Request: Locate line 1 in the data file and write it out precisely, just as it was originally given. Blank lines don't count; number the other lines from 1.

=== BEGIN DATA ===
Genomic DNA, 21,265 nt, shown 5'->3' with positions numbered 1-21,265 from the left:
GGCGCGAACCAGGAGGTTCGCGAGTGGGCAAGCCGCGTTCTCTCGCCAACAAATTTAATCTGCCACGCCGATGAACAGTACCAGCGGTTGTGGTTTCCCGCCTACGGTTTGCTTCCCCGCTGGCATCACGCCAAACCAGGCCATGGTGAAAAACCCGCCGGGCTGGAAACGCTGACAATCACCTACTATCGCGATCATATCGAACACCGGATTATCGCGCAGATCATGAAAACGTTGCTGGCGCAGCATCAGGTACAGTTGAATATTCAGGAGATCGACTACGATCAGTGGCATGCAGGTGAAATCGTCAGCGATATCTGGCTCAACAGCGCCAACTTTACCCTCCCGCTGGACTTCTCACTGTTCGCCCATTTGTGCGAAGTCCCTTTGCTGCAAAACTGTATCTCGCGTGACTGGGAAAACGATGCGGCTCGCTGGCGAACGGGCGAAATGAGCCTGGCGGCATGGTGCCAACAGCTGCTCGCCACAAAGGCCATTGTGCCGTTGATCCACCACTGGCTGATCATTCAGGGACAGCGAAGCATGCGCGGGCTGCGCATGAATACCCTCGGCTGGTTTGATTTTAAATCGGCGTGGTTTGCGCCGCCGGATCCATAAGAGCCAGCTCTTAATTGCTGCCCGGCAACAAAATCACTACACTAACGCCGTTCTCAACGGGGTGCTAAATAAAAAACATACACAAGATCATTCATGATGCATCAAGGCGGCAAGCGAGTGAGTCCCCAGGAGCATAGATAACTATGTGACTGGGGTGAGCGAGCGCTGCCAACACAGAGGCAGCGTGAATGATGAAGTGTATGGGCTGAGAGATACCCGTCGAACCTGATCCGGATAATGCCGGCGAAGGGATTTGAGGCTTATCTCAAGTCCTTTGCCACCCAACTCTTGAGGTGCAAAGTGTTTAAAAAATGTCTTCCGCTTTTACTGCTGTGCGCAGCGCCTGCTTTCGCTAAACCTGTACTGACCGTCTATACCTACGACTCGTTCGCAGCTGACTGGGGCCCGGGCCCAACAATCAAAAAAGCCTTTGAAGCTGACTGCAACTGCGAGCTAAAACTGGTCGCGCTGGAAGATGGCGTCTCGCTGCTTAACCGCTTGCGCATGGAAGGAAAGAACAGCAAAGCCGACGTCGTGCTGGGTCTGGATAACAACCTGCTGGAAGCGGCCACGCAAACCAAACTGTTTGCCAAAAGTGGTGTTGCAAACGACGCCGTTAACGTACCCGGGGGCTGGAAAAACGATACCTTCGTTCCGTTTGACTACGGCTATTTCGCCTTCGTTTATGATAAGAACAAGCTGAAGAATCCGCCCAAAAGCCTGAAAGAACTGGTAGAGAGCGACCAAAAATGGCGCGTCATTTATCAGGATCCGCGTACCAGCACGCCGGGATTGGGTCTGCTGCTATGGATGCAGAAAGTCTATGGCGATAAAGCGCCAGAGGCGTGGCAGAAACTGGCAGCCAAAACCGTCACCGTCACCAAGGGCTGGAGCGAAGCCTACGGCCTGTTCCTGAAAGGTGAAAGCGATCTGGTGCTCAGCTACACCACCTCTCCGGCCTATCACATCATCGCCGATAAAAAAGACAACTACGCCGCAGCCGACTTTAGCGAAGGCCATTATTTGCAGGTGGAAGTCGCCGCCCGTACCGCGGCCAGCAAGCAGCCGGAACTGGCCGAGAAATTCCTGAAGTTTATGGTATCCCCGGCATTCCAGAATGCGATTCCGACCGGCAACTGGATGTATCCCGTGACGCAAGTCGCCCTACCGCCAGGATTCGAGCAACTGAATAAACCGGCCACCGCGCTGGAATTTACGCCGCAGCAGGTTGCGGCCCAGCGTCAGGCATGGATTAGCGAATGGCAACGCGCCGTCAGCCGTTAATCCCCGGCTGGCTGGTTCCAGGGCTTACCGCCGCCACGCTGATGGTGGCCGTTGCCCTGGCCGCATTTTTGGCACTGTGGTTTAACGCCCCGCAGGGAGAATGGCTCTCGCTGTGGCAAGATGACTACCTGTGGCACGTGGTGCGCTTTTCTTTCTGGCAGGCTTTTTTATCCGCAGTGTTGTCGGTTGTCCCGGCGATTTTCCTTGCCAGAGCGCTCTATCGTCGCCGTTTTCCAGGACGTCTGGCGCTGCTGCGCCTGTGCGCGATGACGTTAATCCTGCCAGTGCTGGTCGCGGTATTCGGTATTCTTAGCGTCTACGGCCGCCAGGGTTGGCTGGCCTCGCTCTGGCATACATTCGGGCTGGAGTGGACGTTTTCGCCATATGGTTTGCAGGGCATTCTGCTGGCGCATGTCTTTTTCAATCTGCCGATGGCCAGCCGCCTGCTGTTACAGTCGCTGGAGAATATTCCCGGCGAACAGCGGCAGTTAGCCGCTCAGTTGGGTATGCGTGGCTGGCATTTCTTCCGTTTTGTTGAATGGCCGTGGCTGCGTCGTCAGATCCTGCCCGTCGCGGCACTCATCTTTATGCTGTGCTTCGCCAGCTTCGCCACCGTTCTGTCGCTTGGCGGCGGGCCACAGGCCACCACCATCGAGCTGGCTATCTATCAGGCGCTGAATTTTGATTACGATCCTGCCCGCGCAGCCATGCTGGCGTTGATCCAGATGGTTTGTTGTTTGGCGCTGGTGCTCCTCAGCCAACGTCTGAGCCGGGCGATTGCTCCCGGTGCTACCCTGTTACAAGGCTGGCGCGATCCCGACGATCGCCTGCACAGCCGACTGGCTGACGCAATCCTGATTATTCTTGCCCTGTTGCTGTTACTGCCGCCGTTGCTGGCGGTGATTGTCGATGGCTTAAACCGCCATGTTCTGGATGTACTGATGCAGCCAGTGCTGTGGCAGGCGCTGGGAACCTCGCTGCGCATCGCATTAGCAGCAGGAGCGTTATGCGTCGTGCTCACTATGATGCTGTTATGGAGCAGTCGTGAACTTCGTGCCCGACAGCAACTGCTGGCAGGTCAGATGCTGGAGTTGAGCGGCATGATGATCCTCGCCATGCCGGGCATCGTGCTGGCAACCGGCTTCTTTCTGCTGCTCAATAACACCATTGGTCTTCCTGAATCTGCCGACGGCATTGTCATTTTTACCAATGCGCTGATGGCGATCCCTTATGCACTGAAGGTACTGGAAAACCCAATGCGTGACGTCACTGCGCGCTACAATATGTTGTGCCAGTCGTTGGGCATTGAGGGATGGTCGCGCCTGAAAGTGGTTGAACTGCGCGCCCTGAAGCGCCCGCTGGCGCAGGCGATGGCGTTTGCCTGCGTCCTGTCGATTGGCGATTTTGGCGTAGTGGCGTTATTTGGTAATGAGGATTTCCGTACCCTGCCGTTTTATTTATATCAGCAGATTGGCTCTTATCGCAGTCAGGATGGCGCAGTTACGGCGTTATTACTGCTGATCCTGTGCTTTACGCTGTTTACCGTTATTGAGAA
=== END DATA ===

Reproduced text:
Genomic DNA, 21,265 nt, shown 5'->3' with positions numbered 1-21,265 from the left: